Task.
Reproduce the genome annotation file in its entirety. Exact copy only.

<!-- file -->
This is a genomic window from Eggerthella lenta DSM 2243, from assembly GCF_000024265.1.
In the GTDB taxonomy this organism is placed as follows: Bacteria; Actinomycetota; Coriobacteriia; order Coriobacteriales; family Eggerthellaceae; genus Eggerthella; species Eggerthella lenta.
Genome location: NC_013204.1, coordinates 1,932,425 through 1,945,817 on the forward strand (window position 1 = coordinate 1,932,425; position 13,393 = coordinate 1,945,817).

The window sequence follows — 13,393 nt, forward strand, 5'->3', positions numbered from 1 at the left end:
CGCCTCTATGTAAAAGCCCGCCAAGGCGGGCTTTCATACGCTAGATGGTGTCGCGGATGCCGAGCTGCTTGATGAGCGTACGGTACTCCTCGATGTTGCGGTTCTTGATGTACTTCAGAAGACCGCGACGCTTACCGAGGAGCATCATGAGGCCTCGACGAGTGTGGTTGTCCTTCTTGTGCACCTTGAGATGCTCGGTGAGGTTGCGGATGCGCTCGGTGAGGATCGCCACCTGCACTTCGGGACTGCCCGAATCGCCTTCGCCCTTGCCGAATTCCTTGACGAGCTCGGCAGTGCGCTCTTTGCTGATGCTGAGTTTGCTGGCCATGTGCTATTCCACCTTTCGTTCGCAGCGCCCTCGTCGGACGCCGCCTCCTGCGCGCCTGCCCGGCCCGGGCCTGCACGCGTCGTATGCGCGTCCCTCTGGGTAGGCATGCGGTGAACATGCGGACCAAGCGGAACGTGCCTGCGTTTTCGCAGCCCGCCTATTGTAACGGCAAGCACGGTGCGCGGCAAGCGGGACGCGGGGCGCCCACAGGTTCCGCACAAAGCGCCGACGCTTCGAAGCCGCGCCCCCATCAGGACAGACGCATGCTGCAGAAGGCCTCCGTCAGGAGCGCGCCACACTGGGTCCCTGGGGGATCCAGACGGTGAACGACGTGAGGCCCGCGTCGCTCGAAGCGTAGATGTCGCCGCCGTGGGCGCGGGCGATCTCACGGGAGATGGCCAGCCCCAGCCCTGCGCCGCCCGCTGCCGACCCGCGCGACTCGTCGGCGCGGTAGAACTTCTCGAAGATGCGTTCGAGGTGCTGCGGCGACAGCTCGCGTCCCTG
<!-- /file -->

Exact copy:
This is a genomic window from Eggerthella lenta DSM 2243, from assembly GCF_000024265.1.
In the GTDB taxonomy this organism is placed as follows: Bacteria; Actinomycetota; Coriobacteriia; order Coriobacteriales; family Eggerthellaceae; genus Eggerthella; species Eggerthella lenta.
Genome location: NC_013204.1, coordinates 1,932,425 through 1,945,817 on the forward strand (window position 1 = coordinate 1,932,425; position 13,393 = coordinate 1,945,817).

The window sequence follows — 13,393 nt, forward strand, 5'->3', positions numbered from 1 at the left end:
CGCCTCTATGTAAAAGCCCGCCAAGGCGGGCTTTCATACGCTAGATGGTGTCGCGGATGCCGAGCTGCTTGATGAGCGTACGGTACTCCTCGATGTTGCGGTTCTTGATGTACTTCAGAAGACCGCGACGCTTACCGAGGAGCATCATGAGGCCTCGACGAGTGTGGTTGTCCTTCTTGTGCACCTTGAGATGCTCGGTGAGGTTGCGGATGCGCTCGGTGAGGATCGCCACCTGCACTTCGGGACTGCCCGAATCGCCTTCGCCCTTGCCGAATTCCTTGACGAGCTCGGCAGTGCGCTCTTTGCTGATGCTGAGTTTGCTGGCCATGTGCTATTCCACCTTTCGTTCGCAGCGCCCTCGTCGGACGCCGCCTCCTGCGCGCCTGCCCGGCCCGGGCCTGCACGCGTCGTATGCGCGTCCCTCTGGGTAGGCATGCGGTGAACATGCGGACCAAGCGGAACGTGCCTGCGTTTTCGCAGCCCGCCTATTGTAACGGCAAGCACGGTGCGCGGCAAGCGGGACGCGGGGCGCCCACAGGTTCCGCACAAAGCGCCGACGCTTCGAAGCCGCGCCCCCATCAGGACAGACGCATGCTGCAGAAGGCCTCCGTCAGGAGCGCGCCACACTGGGTCCCTGGGGGATCCAGACGGTGAACGACGTGAGGCCCGCGTCGCTCGAAGCGTAGATGTCGCCGCCGTGGGCGCGGGCGATCTCACGGGAGATGGCCAGCCCCAGCCCTGCGCCGCCCGCTGCCGACCCGCGCGACTCGTCGGCGCGGTAGAACTTCTCGAAGATGCGTTCGAGGTGCTGCGGCGACAGCTCGCGTCCCTG